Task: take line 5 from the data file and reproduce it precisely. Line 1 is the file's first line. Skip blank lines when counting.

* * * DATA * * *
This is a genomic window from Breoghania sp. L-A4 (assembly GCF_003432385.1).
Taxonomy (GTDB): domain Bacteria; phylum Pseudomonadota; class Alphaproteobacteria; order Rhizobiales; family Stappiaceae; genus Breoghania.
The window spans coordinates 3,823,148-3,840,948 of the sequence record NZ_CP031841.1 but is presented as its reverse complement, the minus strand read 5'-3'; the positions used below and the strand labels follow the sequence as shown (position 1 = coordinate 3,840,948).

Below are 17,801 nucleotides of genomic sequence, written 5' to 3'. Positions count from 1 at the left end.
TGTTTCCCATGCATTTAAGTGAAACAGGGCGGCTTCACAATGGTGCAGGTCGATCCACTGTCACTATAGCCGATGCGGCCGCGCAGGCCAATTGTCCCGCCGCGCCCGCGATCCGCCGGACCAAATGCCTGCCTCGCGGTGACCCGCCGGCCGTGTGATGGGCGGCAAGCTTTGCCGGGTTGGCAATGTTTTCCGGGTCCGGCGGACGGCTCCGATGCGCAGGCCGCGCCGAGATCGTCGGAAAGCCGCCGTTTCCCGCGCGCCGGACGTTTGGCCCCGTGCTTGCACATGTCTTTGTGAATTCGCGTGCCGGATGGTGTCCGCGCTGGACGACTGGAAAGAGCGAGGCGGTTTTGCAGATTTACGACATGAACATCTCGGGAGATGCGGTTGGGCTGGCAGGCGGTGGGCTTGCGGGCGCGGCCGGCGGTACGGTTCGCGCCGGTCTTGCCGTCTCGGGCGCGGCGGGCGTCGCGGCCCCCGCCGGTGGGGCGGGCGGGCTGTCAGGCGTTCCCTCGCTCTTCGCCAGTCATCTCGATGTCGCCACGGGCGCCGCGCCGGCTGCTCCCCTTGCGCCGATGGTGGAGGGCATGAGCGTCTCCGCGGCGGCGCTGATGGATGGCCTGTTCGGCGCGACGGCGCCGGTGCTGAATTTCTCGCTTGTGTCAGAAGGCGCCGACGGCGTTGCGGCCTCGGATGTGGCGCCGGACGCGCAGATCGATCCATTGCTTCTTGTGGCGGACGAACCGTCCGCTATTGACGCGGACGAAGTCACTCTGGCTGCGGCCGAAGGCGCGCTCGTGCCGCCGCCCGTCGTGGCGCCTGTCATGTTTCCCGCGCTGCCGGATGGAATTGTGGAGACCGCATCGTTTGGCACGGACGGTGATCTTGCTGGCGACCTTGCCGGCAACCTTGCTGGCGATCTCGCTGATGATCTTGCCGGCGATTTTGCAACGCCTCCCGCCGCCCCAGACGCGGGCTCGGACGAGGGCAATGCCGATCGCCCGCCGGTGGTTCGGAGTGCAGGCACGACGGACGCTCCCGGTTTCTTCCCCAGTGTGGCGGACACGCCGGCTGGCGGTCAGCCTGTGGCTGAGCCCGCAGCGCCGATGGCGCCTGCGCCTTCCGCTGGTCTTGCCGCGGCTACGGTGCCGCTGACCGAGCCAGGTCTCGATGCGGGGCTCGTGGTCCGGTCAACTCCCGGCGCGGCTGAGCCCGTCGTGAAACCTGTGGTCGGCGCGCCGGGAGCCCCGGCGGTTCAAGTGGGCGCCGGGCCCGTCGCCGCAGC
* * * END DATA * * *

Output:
TGTTTCCCATGCATTTAAGTGAAACAGGGCGGCTTCACAATGGTGCAGGTCGATCCACTGTCACTATAGCCGATGCGGCCGCGCAGGCCAATTGTCCCGCCGCGCCCGCGATCCGCCGGACCAAATGCCTGCCTCGCGGTGACCCGCCGGCCGTGTGATGGGCGGCAAGCTTTGCCGGGTTGGCAATGTTTTCCGGGTCCGGCGGACGGCTCCGATGCGCAGGCCGCGCCGAGATCGTCGGAAAGCCGCCGTTTCCCGCGCGCCGGACGTTTGGCCCCGTGCTTGCACATGTCTTTGTGAATTCGCGTGCCGGATGGTGTCCGCGCTGGACGACTGGAAAGAGCGAGGCGGTTTTGCAGATTTACGACATGAACATCTCGGGAGATGCGGTTGGGCTGGCAGGCGGTGGGCTTGCGGGCGCGGCCGGCGGTACGGTTCGCGCCGGTCTTGCCGTCTCGGGCGCGGCGGGCGTCGCGGCCCCCGCCGGTGGGGCGGGCGGGCTGTCAGGCGTTCCCTCGCTCTTCGCCAGTCATCTCGATGTCGCCACGGGCGCCGCGCCGGCTGCTCCCCTTGCGCCGATGGTGGAGGGCATGAGCGTCTCCGCGGCGGCGCTGATGGATGGCCTGTTCGGCGCGACGGCGCCGGTGCTGAATTTCTCGCTTGTGTCAGAAGGCGCCGACGGCGTTGCGGCCTCGGATGTGGCGCCGGACGCGCAGATCGATCCATTGCTTCTTGTGGCGGACGAACCGTCCGCTATTGACGCGGACGAAGTCACTCTGGCTGCGGCCGAAGGCGCGCTCGTGCCGCCGCCCGTCGTGGCGCCTGTCATGTTTCCCGCGCTGCCGGATGGAATTGTGGAGACCGCATCGTTTGGCACGGACGGTGATCTTGCTGGCGACCTTGCCGGCAACCTTGCTGGCGATCTCGCTGATGATCTTGCCGGCGATTTTGCAACGCCTCCCGCCGCCCCAGACGCGGGCTCGGACGAGGGCAATGCCGATCGCCCGCCGGTGGTTCGGAGTGCAGGCACGACGGACGCTCCCGGTTTCTTCCCCAGTGTGGCGGACACGCCGGCTGGCGGTCAGCCTGTGGCTGAGCCCGCAGCGCCGATGGCGCCTGCGCCTTCCGCTGGTCTTGCCGCGGCTACGGTGCCGCTGACCGAGCCAGGTCTCGATGCGGGGCTCGTGGTCCGGTCAACTCCCGGCGCGGCTGAGCCCGTCGTGAAACCTGTGGTCGGCGCGCCGGGAGCCCCGGCGGTTCAAGTGGGCGCCGGGCCCGTCGCCGCAGC